“A commitment to unrestrained capitalism and an increasingly deregulated system has bred a financial culture of concealment and evasion”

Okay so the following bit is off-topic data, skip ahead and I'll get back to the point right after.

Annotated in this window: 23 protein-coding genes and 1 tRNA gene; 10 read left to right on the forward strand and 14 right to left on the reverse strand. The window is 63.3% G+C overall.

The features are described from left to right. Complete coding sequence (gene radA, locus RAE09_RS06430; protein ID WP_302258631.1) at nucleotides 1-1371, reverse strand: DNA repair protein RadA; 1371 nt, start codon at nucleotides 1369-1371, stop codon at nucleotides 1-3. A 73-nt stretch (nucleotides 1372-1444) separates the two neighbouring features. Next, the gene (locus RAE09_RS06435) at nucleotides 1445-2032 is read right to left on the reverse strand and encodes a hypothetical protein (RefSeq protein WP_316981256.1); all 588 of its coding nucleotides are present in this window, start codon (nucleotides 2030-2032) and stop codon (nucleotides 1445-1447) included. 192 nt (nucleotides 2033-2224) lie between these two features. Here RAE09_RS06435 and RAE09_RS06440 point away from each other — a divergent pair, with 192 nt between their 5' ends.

A long view must be taken on the aftermath of a purely online retail world. Online, the worst excesses of capitalism will only escalate. There may be more convenience, competitive pricing and choice, but there is also more confusion around where, and to whom, our money is going to. It seems that the internet is finishing the job that neoliberalism started several decades ago. A commitment to unrestrained capitalism and an increasingly deregulated system has bred a financial culture of concealment and evasion. This culture has created a world in which Philip Green’s wife can receive a $1.2 billion dividend from Arcadia, tax-free thanks to her Monaco residency. It has created a world in which the same Philip Green can be appointed as a government advisor, asked to examine state spending. Under the anonymity and opacity of the internet, this culture can only fester. In an online world, will we be able to criticise the next Philip Green? We will most likely not know who he is, or where he lives, or what else he owns. We may not even know that he exists. In the age of e-commerce, dreams of holding corporations to account grow increasingly distant.